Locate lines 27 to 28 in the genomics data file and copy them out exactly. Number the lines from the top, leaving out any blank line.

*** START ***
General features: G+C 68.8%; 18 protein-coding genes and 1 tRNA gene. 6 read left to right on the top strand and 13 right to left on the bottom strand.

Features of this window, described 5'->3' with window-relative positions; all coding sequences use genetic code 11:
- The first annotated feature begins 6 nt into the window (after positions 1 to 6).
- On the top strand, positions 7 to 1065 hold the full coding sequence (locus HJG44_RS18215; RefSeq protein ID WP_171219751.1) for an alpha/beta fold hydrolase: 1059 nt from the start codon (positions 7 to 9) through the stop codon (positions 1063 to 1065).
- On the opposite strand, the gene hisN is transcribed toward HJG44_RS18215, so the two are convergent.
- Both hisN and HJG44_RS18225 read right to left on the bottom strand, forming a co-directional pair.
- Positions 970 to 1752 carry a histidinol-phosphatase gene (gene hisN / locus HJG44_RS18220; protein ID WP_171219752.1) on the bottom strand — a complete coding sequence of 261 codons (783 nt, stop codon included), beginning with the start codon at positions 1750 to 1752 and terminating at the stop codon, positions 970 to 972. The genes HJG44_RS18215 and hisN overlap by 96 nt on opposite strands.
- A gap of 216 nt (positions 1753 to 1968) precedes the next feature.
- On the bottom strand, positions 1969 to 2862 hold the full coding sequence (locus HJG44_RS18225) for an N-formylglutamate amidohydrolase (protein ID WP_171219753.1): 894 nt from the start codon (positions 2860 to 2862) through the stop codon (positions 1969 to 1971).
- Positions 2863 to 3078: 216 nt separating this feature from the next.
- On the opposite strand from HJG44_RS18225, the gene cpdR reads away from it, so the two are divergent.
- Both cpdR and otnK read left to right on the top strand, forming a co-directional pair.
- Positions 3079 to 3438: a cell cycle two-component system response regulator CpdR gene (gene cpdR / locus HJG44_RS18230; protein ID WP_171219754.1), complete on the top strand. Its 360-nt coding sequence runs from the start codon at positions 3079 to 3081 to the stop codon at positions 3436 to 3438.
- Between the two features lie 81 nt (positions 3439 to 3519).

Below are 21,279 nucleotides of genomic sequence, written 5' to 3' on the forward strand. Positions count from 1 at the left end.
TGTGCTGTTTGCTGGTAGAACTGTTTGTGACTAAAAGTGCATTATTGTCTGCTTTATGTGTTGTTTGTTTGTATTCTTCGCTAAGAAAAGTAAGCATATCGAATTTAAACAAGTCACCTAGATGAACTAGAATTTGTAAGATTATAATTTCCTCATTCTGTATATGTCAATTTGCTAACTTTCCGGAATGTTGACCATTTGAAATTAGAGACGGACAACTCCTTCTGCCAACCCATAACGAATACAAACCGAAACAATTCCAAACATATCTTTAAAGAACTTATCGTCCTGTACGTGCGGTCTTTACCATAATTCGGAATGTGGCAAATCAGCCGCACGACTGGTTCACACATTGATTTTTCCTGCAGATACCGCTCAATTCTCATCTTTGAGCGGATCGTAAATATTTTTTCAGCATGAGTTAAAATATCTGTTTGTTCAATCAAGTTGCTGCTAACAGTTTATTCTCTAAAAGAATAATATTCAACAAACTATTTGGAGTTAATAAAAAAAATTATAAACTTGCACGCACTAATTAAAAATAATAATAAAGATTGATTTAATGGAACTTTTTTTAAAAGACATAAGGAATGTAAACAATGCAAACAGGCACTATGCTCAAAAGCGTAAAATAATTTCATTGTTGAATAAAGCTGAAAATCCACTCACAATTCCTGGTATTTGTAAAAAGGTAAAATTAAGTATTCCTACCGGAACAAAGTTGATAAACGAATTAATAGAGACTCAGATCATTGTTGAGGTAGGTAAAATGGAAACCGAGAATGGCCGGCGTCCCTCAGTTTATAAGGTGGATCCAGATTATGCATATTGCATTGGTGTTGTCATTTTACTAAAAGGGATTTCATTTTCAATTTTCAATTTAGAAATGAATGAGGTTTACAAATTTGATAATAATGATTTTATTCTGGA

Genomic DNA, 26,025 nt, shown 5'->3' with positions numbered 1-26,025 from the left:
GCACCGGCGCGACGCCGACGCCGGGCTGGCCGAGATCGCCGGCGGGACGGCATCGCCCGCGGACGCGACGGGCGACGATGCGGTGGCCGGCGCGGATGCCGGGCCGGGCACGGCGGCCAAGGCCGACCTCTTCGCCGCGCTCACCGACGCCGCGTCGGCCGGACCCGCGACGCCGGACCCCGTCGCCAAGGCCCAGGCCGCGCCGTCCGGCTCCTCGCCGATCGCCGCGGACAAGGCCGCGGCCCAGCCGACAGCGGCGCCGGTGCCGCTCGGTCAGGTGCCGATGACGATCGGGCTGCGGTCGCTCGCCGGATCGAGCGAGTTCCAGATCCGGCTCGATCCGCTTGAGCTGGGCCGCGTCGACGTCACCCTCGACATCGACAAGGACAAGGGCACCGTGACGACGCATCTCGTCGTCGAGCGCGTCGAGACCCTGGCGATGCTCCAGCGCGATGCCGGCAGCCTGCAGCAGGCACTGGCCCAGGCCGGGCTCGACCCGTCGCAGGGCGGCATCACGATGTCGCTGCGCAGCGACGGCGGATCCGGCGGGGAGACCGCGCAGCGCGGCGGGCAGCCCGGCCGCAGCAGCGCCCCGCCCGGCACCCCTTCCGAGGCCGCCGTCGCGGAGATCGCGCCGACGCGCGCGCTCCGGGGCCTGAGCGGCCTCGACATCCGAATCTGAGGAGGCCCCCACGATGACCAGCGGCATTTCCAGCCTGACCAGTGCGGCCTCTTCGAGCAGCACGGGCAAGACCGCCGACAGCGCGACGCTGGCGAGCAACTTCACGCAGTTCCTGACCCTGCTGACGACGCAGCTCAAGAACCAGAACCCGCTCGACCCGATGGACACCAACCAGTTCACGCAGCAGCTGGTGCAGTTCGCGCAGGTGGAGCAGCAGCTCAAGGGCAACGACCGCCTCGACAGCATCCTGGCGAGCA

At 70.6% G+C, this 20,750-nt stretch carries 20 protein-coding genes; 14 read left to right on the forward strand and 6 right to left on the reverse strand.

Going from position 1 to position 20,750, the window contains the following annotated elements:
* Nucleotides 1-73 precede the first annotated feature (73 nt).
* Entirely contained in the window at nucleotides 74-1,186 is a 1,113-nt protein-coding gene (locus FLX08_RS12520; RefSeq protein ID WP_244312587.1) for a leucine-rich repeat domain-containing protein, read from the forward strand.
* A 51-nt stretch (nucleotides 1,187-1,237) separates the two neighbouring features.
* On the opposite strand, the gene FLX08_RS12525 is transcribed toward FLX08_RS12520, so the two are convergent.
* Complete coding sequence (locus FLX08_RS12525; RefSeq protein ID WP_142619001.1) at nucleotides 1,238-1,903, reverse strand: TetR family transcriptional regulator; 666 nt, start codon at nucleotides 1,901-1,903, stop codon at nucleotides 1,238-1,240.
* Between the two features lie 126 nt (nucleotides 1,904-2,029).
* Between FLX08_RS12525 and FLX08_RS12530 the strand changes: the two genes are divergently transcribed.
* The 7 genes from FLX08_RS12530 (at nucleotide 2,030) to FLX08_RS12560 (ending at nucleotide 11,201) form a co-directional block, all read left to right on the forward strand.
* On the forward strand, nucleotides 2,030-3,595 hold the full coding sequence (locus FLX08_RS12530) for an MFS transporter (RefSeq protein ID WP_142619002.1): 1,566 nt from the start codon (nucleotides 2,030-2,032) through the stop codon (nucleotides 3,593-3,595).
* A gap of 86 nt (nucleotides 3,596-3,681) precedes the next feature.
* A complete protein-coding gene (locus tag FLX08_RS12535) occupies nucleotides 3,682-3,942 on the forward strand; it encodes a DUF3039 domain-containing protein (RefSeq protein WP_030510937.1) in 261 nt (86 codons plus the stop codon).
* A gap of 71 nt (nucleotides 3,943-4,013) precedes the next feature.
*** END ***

* Between FLX08_RS12525 and FLX08_RS12530 the strand changes: the two genes are divergently transcribed.
* The 7 genes from FLX08_RS12530 (at nucleotide 2,030) to FLX08_RS12560 (ending at nucleotide 11,201) form a co-directional block, all read left to right on the forward strand.